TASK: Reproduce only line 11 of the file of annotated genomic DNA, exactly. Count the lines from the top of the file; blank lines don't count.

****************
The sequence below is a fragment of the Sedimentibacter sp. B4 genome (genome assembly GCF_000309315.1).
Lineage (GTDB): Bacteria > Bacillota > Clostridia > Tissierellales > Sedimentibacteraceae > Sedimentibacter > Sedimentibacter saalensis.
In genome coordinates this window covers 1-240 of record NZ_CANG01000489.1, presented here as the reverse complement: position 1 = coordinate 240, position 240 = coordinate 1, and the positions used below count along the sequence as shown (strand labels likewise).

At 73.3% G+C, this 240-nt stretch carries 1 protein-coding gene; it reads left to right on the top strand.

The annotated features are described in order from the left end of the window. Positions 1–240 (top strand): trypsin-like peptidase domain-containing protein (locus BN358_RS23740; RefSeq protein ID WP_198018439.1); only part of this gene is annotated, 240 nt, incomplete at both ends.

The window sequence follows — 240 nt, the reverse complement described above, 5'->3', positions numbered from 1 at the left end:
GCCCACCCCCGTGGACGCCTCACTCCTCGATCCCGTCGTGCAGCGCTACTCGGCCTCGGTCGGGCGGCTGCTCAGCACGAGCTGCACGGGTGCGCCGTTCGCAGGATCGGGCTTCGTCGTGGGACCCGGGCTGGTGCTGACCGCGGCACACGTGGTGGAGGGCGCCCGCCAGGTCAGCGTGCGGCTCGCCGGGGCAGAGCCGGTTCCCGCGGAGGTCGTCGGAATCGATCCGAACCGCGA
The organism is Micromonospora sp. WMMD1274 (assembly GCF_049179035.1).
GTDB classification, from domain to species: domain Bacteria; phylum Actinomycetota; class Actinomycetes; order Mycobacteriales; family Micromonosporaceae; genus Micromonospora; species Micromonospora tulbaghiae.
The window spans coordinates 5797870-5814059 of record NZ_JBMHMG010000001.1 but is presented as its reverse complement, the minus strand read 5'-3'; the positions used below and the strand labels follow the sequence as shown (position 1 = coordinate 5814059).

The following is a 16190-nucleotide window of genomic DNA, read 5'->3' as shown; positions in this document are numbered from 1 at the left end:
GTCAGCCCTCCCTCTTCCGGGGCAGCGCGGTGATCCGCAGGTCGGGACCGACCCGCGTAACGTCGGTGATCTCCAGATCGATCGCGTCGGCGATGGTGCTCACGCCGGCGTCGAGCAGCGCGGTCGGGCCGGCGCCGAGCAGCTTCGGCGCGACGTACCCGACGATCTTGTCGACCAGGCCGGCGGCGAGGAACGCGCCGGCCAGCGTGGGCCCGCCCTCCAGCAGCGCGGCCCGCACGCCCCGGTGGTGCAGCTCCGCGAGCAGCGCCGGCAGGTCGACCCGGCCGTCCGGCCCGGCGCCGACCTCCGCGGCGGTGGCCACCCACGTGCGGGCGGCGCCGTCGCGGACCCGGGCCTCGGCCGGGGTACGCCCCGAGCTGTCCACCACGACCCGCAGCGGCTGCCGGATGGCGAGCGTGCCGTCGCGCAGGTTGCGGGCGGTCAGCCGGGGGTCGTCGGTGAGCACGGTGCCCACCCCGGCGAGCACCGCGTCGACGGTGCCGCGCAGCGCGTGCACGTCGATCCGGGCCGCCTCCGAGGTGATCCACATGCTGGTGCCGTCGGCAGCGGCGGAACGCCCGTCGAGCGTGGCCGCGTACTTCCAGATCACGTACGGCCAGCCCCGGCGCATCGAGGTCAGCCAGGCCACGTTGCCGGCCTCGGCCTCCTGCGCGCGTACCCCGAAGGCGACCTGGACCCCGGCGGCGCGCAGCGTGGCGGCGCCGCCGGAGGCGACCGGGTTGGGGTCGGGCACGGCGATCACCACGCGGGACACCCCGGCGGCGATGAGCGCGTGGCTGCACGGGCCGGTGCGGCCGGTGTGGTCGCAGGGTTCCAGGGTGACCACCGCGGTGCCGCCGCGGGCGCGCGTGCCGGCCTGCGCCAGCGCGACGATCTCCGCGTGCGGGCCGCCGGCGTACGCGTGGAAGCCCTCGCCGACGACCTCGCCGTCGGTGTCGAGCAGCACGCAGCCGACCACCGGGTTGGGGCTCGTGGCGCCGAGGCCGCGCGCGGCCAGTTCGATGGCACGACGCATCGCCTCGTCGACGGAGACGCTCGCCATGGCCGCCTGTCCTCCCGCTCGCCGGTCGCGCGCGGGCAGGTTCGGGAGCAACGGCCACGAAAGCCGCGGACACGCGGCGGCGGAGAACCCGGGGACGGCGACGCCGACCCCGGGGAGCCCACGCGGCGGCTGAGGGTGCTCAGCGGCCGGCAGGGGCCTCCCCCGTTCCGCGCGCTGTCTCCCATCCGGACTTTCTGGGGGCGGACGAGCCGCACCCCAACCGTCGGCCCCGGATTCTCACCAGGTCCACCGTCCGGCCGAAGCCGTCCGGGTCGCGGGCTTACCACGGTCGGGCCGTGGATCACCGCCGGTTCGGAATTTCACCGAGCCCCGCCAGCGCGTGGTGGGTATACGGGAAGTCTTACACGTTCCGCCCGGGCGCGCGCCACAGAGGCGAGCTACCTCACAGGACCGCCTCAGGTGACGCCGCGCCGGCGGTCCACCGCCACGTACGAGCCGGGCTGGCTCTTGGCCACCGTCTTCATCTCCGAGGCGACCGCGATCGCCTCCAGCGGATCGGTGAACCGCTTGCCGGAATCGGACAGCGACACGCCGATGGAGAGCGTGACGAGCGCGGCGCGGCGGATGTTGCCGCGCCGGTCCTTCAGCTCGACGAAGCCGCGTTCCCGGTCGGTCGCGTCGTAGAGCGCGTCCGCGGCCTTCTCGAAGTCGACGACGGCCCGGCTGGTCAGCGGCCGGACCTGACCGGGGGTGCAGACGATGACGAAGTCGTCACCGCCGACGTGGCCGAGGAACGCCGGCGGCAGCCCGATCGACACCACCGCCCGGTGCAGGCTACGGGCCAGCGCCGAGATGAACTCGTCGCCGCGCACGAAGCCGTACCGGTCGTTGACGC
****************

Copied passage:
The following is a 16190-nucleotide window of genomic DNA, read 5'->3' as shown; positions in this document are numbered from 1 at the left end: